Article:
Fellows News

Dolphins in the Wild: an Aquatic Intelligence

Jan 2, 2012

Denise Herzing, Fellow in Science Writing, 2008Denise Herzing, Research Director of the Wild Dolphin Project, has completed 27 years of her long-term study of the Atlantic spotted dolphins inhabiting Bahamian waters, and has continued this research as a Guggenheim Fellow in Science Writing.

How do you understand what is going on in the mind of another species?  For decades scientists have asked this question and attempted to explore the abilities of other minds on the planet. Chimpanzees and gorillas are well known for their abilities. African Grey parrots and dolphins have been studied for decades and have displayed that non-primates have similar abilities.

In 1985 I founded the Wild Dolphin Project, a 501(c)(3) non-profit organization based in Florida. My mission was focused: find a place in the world to observe dolphins underwater, try to understand their communication system and society, and then explore the possibility of two-way communication between humans and dolphins. Through a series of events I found myself in the Bahamas in a remote location, home to a community of resident Atlantic spotted dolphins, Stenella frontalis. I immediately knew I had found a unique opportunity and set my sights on a long-term research project working with this community.

One of my greatest personal strengths is perseverance. I knew that I would have to spend a few decades in the wild to fully understand such an alien aquatic culture. My models had been Jane Goodall and Dian Fossey, both women who had planted themselves in the animals’ environment respectfully and for long-term study.

During my first 10 years working on the project, I focused on identifying individual dolphins and tracking them over consecutive years. I recorded their behavior and sounds with an underwater video camera and hydrophone. I watched the development of dolphin behavior as the dolphins I knew grew up before my eyes.

By the mid 1990s, I knew this dolphin community intimately.  Many of the juveniles I had grown up with were now mothers. Some of these females went on to become grandmothers. I knew their personalities, their relationships, and their history. Throughout these years one thing stood out: the dolphins seemed truly interested in us aquatically-challenged human researchers, and would go out of their way to play games with us, show us things, and just plain spend time with us.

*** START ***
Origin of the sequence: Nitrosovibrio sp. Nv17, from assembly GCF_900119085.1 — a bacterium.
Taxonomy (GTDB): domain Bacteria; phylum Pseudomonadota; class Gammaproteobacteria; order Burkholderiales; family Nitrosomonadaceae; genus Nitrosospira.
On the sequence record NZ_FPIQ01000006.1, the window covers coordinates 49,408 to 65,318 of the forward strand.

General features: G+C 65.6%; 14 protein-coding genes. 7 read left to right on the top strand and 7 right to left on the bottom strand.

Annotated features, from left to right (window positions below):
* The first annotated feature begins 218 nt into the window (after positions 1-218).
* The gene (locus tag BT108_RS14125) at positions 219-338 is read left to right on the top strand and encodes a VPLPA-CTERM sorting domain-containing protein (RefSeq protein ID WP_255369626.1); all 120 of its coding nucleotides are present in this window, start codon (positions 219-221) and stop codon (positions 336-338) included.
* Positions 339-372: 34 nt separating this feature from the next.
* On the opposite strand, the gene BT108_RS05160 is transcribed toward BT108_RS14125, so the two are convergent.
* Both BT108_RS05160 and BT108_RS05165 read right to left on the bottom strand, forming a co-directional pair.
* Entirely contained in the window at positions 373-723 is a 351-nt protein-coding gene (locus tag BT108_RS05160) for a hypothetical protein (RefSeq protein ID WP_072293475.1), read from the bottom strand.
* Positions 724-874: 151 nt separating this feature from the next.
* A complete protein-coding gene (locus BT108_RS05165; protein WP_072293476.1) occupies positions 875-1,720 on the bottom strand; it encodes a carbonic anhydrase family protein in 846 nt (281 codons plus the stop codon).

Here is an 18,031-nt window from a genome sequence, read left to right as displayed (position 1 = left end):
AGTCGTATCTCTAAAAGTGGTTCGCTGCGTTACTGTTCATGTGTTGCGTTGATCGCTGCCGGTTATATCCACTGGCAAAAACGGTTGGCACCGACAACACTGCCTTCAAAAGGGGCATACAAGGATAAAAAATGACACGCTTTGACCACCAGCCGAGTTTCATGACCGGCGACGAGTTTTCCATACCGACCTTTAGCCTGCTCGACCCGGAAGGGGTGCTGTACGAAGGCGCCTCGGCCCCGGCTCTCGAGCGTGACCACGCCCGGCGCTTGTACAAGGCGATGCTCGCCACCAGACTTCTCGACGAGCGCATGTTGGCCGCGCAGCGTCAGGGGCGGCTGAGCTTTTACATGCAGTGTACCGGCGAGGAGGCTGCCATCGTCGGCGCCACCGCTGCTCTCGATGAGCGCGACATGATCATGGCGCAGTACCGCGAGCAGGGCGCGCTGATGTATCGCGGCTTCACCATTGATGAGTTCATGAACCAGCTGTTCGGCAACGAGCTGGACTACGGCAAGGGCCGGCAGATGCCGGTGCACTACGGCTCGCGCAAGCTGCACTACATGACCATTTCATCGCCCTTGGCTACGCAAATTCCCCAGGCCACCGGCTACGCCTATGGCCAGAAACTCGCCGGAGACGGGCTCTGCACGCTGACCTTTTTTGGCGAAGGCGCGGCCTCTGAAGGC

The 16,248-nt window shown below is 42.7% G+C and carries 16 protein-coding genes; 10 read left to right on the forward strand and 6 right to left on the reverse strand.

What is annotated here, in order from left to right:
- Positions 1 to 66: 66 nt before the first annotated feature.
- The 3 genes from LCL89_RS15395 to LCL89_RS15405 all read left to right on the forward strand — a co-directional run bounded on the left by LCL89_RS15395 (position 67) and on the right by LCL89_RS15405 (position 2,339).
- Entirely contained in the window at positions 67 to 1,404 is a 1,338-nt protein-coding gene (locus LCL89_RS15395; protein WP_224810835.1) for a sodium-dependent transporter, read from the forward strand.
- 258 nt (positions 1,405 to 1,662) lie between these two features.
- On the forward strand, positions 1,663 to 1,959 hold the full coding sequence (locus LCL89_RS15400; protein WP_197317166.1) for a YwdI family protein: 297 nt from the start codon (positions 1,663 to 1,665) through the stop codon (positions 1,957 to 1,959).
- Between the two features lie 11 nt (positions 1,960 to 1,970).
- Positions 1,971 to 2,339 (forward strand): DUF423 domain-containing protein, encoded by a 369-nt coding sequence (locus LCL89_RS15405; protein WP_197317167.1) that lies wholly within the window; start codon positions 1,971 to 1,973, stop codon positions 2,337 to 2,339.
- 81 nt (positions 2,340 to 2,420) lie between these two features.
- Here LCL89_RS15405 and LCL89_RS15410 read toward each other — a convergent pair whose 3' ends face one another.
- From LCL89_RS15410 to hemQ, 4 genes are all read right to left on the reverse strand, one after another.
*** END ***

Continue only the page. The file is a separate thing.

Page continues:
I describe the trials and tribulations of long-term fieldwork in my 2011 book Dolphin Diaries, written with the support of the John Simon Guggenheim Memorial Foundation. But through all the challenges of collecting biological data, behavioral data, and environmental data, I still had one goal in mind: to explore the possibility of two species—two different, yet similar species—communicating.  Wild dolphins have interesting and full lives and most would probably rather avoid humans. However there are a few places in the world where dolphins are safe and resources are plentiful, and in these unique situations they can exhibit genuine curiosity about our species.

So in 1997 I set out to design an interface for exploring the possibility of two-way communication with these free-ranging dolphins. After four years of pilot work, and some focused interest from the dolphins, I realized that we were in need of dolphin-friendly technology. In 2010 I reinitiated this project with the help of some high-tech wizards at the Georgia Tech Interactive Computer Department in Atlanta, Georgia.

Every day we are discovering that nonhuman animals, from domestic companion animals to prairie dogs, are much smarter than we have previously known. Many have complex communication systems, show empathic abilities, and have flexible cognitive structures that allow both understanding and functional use of complicated communication. With the current state of technology and data processing, it is now possible to bridge the gap between species.

Make no mistake. Science is a slow, methodologically challenging process. It may take years or decades to advance this area of study. Big claims take big evidence, especially when they demand such large paradigm shifts. But science is nothing without vision. We need both imagination and good science to break free of our own biases and to truly explore nature.  Here’s hoping for the next breakthrough.

Dr. Denise Herzing
Research Director/Founder – Wild Dolphin Project

Visit the website for the Wild Dolphin Project

Follow this link for more information about Denise Herzing’s new book, Dolphin Diaries: My 25 Years with Spotted Dolphins in the Bahamas